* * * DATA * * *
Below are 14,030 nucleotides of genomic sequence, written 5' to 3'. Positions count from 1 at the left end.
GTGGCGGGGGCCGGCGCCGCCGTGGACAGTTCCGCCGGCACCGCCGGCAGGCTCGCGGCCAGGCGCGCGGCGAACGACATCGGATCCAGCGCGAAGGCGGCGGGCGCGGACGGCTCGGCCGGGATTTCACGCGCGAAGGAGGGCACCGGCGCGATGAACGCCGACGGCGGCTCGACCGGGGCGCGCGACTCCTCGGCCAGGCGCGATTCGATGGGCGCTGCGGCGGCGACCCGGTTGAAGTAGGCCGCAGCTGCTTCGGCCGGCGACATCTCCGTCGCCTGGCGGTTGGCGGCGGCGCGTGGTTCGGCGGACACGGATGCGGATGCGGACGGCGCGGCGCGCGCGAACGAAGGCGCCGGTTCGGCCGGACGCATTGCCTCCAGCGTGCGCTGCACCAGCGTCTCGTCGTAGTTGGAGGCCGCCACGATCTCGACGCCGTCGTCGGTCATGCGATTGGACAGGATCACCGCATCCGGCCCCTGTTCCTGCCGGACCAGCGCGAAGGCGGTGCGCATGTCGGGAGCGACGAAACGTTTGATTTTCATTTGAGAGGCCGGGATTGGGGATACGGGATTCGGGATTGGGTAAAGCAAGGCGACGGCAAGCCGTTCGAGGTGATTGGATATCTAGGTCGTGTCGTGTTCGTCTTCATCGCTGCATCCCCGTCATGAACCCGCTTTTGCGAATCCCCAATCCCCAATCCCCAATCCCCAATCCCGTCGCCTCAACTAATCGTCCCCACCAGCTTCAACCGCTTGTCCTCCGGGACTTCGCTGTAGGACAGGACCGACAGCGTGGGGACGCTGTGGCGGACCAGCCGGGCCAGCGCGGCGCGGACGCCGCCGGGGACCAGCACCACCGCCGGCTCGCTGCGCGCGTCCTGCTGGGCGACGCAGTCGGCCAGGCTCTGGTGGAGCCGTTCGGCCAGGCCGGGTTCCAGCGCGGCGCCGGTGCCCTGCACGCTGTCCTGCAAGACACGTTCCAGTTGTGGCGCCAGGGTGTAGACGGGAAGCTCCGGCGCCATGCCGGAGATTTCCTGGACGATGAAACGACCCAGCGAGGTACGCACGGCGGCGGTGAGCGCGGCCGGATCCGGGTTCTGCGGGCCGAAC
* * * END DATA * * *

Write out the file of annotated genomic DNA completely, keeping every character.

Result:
Below are 14,030 nucleotides of genomic sequence, written 5' to 3'. Positions count from 1 at the left end.
GTGGCGGGGGCCGGCGCCGCCGTGGACAGTTCCGCCGGCACCGCCGGCAGGCTCGCGGCCAGGCGCGCGGCGAACGACATCGGATCCAGCGCGAAGGCGGCGGGCGCGGACGGCTCGGCCGGGATTTCACGCGCGAAGGAGGGCACCGGCGCGATGAACGCCGACGGCGGCTCGACCGGGGCGCGCGACTCCTCGGCCAGGCGCGATTCGATGGGCGCTGCGGCGGCGACCCGGTTGAAGTAGGCCGCAGCTGCTTCGGCCGGCGACATCTCCGTCGCCTGGCGGTTGGCGGCGGCGCGTGGTTCGGCGGACACGGATGCGGATGCGGACGGCGCGGCGCGCGCGAACGAAGGCGCCGGTTCGGCCGGACGCATTGCCTCCAGCGTGCGCTGCACCAGCGTCTCGTCGTAGTTGGAGGCCGCCACGATCTCGACGCCGTCGTCGGTCATGCGATTGGACAGGATCACCGCATCCGGCCCCTGTTCCTGCCGGACCAGCGCGAAGGCGGTGCGCATGTCGGGAGCGACGAAACGTTTGATTTTCATTTGAGAGGCCGGGATTGGGGATACGGGATTCGGGATTGGGTAAAGCAAGGCGACGGCAAGCCGTTCGAGGTGATTGGATATCTAGGTCGTGTCGTGTTCGTCTTCATCGCTGCATCCCCGTCATGAACCCGCTTTTGCGAATCCCCAATCCCCAATCCCCAATCCCCAATCCCGTCGCCTCAACTAATCGTCCCCACCAGCTTCAACCGCTTGTCCTCCGGGACTTCGCTGTAGGACAGGACCGACAGCGTGGGGACGCTGTGGCGGACCAGCCGGGCCAGCGCGGCGCGGACGCCGCCGGGGACCAGCACCACCGCCGGCTCGCTGCGCGCGTCCTGCTGGGCGACGCAGTCGGCCAGGCTCTGGTGGAGCCGTTCGGCCAGGCCGGGTTCCAGCGCGGCGCCGGTGCCCTGCACGCTGTCCTGCAAGACACGTTCCAGTTGTGGCGCCAGGGTGTAGACGGGAAGCTCCGGCGCCATGCCGGAGATTTCCTGGACGATGAAACGACCCAGCGAGGTACGCACGGCGGCGGTGAGCGCGGCCGGATCCGGGTTCTGCGGGCCGAAC